PPS. Absolutely not toasted. Toasted bread is not a good soup or sauce thickener.
Bring some cream to a boil, pour over walnuts, let steep 1/2 hour, puree in blender, strain through fine mesh making sure to press as firmly as possi8ble to extract as much liquid as possibly, reduce walnut flavored cream to level desired to instensify flavor, make sauce from there, lots of way to go with it, can suggest some later but have to run to work now
Ah... That seems an amazing sauce BDL. Thanks! A keeper. I robbed it into my computer.
As it's too complex for lunch, today i'm going simpler. Will use half toasted, half un-toasted nuts. A lot. 100 grams for 5 ravioli. butter, cream and may be a roasted garlic. I will infuse the hot cream with the walnuts first. Lets see how it comes. Any new idea welcome.
Ordo, walnut sauce is often found in Italian cooking.
This one is quite easy to make and delicious! All credits to "The Foods of Italy", I have the dutch edition but here's the english one. This book is a true must have for basic Italian cooking.
The recipe in the book is "Tagliatelle with walnut sauce";
200g walnuts, peeled - 20g parcely - 50 g butter - 2 dl extra virgin olive oil - 1 clove of garlic, pressed - 30g parmesan, grated - 1 dl cream - 400 g pasta, tagliatelle
Roast the peeled walnuts slightly for 2 minutes in a dry pan. Set aside to cool.
In a foodprocessor; chop wallnuts and parcely finely. Add butter and mix. Slowly and very gently pour olive oil in while machine is working. Add garlic, parmesan and cream. s&p.
Boil pasta and when done and drained, fold pasta into the sauce.
-- There's also a similar recipe in Giorgio Locatelli's book "Made in Italy", but he recommends to make or buy a good walnutpaste (= peeled walnuts, garlic and olive oil), available in Italian specialty stores.
Both recipes call for peeled walnuts; put in an oven @ 170°C for 4-5 minutes and rub in a kitchen towel while the nuts are still warm.
Great ideas. Thanks Chris. Well. The ravioli are ready (cheating here, using wonton dough, which is great but of course lack the extreme delicacy of home made pasta).
food is like love...it should be entered into with abandon or not at all Harriet Van Horne
food is like love...it should be entered into with abandon or not at all Harriet Van Horne
Now that's a new concept indeed. It's sweet, i guess, but could add something extraordinary to the sauce.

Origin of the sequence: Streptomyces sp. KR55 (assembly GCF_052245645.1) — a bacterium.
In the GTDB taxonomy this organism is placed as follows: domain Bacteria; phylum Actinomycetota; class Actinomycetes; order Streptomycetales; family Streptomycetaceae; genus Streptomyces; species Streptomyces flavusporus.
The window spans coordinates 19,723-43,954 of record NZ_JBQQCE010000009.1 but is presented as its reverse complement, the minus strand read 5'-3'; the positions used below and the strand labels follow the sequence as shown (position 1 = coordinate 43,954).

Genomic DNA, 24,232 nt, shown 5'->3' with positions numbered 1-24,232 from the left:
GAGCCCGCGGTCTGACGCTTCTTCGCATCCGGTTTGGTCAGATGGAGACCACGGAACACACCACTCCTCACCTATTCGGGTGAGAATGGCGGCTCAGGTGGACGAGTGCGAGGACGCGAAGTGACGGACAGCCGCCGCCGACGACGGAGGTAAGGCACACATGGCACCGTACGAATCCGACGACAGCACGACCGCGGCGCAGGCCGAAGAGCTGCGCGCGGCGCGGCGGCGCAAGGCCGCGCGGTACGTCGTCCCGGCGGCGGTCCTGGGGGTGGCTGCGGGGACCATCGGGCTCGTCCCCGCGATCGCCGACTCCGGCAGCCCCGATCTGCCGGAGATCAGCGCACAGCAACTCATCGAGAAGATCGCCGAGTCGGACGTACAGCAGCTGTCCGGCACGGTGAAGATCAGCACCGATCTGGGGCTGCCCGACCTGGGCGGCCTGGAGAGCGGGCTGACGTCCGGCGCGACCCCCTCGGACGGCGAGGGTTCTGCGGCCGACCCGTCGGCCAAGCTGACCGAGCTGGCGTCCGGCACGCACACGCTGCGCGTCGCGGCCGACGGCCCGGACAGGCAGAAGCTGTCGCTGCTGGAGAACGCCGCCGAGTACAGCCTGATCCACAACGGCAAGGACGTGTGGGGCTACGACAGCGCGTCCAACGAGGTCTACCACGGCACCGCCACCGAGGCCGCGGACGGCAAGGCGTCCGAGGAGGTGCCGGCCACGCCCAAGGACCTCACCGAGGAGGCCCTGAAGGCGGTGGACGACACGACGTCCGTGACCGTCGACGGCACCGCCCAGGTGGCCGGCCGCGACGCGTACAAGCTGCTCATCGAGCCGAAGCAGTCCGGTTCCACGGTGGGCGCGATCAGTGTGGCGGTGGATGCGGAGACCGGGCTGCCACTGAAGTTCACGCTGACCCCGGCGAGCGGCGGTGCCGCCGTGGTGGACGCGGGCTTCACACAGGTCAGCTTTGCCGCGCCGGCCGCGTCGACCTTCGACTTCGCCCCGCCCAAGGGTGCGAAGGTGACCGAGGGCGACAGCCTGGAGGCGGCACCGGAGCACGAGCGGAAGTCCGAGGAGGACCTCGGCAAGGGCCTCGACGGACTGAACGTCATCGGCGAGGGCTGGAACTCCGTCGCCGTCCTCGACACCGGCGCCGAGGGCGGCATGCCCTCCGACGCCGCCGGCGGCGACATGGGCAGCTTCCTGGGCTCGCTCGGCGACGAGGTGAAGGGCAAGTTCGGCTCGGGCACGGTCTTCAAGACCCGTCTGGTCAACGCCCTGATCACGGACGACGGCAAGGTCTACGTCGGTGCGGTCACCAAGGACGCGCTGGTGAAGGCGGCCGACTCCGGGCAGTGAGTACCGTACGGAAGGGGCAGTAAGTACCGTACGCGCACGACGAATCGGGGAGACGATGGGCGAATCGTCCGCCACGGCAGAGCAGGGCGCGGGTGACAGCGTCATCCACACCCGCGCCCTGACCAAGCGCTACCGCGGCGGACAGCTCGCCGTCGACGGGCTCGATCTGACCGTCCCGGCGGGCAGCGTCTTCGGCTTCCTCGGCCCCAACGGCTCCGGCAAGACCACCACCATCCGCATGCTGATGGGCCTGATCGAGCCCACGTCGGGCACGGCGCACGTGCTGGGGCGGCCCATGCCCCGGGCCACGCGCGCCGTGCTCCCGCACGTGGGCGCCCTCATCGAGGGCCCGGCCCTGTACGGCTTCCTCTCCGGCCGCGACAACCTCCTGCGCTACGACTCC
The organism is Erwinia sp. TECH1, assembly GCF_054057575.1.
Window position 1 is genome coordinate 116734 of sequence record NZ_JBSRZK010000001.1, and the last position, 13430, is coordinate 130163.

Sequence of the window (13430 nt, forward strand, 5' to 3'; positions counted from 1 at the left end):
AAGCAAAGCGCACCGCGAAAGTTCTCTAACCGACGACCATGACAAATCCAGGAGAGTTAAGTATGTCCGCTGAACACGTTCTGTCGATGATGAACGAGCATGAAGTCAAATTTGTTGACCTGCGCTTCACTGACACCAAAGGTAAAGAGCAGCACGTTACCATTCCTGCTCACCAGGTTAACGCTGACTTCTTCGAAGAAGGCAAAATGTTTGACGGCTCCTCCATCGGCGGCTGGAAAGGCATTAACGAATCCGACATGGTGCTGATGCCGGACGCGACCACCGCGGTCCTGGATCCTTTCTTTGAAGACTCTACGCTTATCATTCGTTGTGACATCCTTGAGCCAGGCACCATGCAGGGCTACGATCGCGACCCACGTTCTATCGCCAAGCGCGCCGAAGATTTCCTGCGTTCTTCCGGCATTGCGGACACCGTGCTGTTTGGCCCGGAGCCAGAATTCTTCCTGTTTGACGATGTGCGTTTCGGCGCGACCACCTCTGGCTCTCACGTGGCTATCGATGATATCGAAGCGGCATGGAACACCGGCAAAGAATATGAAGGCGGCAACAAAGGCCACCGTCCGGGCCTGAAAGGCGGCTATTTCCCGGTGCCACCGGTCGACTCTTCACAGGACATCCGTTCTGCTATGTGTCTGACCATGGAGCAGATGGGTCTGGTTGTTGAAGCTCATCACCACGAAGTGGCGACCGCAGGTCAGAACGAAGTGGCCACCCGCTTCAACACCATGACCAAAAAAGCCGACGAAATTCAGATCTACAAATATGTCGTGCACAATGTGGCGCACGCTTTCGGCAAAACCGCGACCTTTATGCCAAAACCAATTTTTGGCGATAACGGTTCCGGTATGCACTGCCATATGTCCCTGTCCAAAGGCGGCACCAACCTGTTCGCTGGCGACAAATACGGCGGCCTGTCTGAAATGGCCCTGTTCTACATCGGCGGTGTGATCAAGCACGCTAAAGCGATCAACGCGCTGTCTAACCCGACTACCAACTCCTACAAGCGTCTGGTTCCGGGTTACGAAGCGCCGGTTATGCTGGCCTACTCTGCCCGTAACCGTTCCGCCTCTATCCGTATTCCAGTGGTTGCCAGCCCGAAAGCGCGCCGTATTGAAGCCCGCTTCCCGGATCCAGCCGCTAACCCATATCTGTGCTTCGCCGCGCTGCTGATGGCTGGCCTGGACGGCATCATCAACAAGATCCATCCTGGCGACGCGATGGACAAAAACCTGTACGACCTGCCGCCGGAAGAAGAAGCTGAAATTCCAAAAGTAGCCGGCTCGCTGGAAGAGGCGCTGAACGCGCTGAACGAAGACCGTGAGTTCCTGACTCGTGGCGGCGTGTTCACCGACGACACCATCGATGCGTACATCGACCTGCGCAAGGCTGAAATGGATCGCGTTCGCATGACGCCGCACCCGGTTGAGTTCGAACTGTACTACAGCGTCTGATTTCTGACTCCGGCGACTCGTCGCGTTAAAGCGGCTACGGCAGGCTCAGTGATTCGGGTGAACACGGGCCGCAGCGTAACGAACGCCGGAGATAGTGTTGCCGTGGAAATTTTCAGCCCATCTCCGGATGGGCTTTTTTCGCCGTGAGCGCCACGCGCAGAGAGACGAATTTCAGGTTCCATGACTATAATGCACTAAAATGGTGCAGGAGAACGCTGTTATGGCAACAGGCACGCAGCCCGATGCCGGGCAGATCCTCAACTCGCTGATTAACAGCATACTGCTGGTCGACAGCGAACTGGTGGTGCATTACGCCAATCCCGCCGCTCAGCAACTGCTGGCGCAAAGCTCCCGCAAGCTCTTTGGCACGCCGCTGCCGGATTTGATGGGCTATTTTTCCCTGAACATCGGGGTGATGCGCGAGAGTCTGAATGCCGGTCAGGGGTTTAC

I'm ending the raviolis now (cheflayne idea). Will post the result.
Unpeeled walnuts can irritate the back of your throat, I would guess that's the only reason why it's in those recipes. To be honest, I never ever peel them but some people may complain about a soar throat.
BTW, I used wonton leaves a few times to make ravioli. They're fantastic, just a bit tricky to work with because they tear so easily. I love when you can see the ingredients through this dough when they are cooked. I could never roll such thin pastry. What did you put in the filling? Can't wait to see your pictures.
Very nice Ordo! I can imagine the dish tastes fantastic.
I wonder what your thoughts would be on trying a more classic (read french) approach of making such a sauce; sweating a chopped shallot in butter, add a clove of garlic -very finely chopped- a little later, add a dash of dry white wine and let reduce until the alcohol is completely burnt off, add a little chickenstock, let reduce, add cream and let thicken. Add finely chopped slightly toasted walnuts at the very end, not only for taste but also to provide an extra crunchy texture in the dish.
It seems a good idea because I notice in your last picture that the fat is slightly separating from the sauce. I had the same thing using the first recipe I posted. Most probably the fat separates because the fat content of the sauce is very high. And indeed, I would guess that a dash of white wine may lower the fat content to keep the sauce more stable.
I've been craving walnut pesto ever since I read this thread yesterday. I'm leaning towards foodnfoto's pesto with sundried tomatoes yum!
How does one peel dry walnuts?
I second the walnut pesto as well...although I know that's not what the OP is interested in.
I made this WP a couple years ago with linguini, and it was very good.
I'm intrigued by a walnut sauce for the ravioli, Ordo. Sounds very good.
Thanks ordo, hadn't seen that part.
As if I'd waste a fresh walnut in a sauce, ha!
Well, i just tried the boiling method to peel the walnuts and it's hell. No way. A universal aporia. Impossible task.